What teens are saying about cheating
“I usually cheat on homework [because] I’m usually too lazy to do it or … I just don’t want to do the extra work.”
—Lana, a sophomore at Wheaton North
“I hate it when I put in all the work to prepare for an exam and a classmate asks to look off my paper.”
—Smaritha Ponnala, a senior at Plainfield North
“There is a difference between cheating on homework and tests. On tests it’s just wrong. When you’re not learning anything from homework being assigned then why should you do it?”
—Andrew, a senior at Wheaton Warrenville South
>> In the 1940s, only 20 percent of college students say they cheated in high school. In recent years, the percentage ranges between 75 and 98 percent.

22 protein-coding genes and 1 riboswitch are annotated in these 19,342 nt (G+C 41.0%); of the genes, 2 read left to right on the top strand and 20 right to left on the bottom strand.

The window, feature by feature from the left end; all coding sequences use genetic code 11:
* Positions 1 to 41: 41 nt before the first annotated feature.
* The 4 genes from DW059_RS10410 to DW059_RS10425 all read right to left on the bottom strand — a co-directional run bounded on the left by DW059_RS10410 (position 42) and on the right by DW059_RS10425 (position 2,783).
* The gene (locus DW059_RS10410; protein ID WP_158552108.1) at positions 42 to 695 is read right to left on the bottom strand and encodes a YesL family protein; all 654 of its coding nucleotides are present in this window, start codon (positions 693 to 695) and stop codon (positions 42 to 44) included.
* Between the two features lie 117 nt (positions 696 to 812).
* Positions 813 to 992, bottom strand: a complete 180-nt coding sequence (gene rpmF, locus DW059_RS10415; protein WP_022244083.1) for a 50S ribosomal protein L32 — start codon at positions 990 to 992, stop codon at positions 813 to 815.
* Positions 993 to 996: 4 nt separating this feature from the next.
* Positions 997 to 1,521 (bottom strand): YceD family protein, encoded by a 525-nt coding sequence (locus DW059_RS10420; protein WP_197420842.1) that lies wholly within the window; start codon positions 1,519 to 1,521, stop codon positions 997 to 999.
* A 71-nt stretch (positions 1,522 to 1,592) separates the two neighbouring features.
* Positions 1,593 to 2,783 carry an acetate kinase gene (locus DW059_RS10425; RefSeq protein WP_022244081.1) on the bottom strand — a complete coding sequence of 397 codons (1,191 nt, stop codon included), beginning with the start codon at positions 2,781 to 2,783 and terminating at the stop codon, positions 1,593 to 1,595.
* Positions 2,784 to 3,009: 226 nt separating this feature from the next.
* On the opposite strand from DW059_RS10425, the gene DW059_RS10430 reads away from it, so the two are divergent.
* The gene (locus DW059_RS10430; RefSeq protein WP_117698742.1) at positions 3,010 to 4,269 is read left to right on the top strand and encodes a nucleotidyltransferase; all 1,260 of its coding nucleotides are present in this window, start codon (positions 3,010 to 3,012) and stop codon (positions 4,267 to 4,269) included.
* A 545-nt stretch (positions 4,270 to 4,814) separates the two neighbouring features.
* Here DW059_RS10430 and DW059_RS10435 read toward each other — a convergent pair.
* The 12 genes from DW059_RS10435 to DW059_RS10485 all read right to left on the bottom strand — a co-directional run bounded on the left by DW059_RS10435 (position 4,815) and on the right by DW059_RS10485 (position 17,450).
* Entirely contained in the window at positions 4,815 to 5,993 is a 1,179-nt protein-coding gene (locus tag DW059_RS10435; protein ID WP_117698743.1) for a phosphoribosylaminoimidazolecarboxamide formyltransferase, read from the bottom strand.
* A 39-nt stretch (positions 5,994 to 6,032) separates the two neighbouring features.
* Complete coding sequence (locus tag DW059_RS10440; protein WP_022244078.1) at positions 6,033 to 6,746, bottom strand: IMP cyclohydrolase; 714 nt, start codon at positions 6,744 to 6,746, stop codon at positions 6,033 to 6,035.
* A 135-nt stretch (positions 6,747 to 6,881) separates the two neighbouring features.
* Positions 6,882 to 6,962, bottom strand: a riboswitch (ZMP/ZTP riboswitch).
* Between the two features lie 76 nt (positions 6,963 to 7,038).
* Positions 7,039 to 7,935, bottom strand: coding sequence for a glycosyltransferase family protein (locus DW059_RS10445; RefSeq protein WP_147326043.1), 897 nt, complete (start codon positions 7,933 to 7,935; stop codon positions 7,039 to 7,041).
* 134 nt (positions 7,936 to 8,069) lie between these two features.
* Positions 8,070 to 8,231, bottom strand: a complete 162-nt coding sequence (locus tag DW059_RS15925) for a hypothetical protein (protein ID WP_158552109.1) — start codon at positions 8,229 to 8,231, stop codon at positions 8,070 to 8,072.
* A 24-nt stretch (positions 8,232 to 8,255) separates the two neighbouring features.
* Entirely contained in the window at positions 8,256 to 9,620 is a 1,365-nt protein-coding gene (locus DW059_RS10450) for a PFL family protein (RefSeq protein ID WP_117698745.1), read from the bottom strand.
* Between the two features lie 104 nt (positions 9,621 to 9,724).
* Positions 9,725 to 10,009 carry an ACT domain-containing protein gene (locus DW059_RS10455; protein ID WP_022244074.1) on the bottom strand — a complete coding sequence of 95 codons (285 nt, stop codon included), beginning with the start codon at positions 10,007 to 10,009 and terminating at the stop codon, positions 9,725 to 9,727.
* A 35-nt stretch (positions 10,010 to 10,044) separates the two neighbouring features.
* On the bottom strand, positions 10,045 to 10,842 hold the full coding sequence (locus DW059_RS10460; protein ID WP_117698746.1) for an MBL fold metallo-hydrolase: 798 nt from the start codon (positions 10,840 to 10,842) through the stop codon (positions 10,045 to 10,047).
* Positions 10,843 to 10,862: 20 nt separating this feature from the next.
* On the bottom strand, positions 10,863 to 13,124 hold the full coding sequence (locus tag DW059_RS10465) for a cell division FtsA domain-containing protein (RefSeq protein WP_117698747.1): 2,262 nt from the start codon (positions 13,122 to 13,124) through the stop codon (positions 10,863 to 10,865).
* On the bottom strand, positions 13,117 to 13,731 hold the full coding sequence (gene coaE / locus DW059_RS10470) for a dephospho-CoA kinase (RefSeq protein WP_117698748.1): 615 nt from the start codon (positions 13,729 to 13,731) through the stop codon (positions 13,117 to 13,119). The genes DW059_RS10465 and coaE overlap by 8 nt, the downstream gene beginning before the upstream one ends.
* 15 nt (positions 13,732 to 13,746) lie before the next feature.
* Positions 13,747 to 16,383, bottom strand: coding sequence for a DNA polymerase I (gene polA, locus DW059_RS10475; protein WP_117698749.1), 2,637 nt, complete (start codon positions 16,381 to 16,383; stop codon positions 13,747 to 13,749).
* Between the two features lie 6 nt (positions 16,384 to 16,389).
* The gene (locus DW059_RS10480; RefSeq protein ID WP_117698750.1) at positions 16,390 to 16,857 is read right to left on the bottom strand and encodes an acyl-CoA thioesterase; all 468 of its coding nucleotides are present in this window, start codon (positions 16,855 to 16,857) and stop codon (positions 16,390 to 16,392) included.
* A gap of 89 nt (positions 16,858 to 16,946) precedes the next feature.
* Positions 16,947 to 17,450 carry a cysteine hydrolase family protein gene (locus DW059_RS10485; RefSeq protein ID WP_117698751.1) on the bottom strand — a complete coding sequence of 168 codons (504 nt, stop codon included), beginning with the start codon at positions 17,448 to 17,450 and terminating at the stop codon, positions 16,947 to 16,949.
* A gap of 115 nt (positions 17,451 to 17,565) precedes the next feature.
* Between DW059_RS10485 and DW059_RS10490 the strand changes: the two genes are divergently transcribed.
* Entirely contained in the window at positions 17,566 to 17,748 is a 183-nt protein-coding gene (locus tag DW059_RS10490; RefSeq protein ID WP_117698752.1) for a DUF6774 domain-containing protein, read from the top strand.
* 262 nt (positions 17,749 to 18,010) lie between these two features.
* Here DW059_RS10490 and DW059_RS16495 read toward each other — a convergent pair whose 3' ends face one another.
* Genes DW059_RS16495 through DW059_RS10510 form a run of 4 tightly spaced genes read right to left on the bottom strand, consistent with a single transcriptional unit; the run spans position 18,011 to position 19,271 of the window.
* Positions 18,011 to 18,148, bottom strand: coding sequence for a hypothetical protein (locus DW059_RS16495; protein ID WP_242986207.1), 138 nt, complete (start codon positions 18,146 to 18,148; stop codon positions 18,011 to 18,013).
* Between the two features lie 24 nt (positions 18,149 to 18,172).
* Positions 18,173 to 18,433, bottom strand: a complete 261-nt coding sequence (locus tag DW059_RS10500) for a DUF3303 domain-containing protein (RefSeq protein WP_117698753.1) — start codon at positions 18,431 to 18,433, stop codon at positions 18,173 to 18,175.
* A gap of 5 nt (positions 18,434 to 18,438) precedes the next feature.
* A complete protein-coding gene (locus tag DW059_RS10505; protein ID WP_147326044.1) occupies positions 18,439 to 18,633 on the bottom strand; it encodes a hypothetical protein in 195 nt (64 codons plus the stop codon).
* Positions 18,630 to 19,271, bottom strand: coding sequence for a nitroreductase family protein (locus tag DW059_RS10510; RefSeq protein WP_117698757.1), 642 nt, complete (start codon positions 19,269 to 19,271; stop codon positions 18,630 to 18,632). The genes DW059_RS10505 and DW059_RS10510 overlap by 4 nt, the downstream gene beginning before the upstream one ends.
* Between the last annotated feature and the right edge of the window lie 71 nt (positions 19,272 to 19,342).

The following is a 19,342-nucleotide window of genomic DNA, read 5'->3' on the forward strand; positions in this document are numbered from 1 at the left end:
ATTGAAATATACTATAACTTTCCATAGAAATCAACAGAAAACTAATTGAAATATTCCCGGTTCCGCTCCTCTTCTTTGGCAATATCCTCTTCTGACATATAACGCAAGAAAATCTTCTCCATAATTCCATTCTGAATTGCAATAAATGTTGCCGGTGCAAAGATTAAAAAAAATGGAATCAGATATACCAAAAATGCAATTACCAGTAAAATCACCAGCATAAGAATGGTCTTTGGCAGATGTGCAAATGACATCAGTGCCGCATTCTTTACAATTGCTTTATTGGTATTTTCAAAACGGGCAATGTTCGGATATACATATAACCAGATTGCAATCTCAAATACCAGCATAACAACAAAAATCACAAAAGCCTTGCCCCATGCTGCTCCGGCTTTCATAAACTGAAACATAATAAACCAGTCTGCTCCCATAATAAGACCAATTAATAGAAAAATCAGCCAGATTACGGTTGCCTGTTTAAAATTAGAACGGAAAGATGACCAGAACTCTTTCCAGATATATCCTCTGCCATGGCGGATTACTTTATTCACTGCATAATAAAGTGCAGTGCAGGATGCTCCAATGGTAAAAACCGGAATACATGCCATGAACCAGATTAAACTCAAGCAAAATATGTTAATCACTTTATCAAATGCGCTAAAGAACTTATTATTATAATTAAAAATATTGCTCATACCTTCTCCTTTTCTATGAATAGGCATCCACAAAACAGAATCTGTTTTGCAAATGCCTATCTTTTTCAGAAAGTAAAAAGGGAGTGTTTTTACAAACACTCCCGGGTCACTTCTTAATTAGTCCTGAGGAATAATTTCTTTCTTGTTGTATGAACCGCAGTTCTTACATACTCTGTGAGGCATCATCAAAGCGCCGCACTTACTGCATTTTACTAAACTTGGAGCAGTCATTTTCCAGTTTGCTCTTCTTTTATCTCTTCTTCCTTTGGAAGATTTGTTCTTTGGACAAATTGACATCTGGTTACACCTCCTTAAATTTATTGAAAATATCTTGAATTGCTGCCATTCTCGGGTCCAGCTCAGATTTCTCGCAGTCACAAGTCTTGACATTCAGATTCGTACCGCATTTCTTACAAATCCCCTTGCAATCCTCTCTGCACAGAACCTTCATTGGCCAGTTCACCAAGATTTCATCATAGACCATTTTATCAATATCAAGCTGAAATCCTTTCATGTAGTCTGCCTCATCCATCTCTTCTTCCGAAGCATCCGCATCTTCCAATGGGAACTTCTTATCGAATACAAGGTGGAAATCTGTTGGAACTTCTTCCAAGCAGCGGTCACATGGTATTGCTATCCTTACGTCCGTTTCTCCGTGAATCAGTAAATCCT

>> Cheating most often occurs in science and math classes.
>> According to National Public Radio, two-thirds of parents think cheating is no big deal and say that “all students do it.”
>> In the past, students who were struggling were the most likely to cheat. Today, the above-average students cheat so they can get ahead and make sure they go to their college of choice.
>> According to a survey by Donald McCabe, a professor of management at Rutgers University:
47 percent of students believe teachers sometimes choose not to confront students they know are cheating
26 percent said they believed teachers simply don’t want to be bothered by reporting suspected academic dishonesty.
Source: Educational Testing Service, The Center for Academic Integrity, Rutgers University
March 03, 2011
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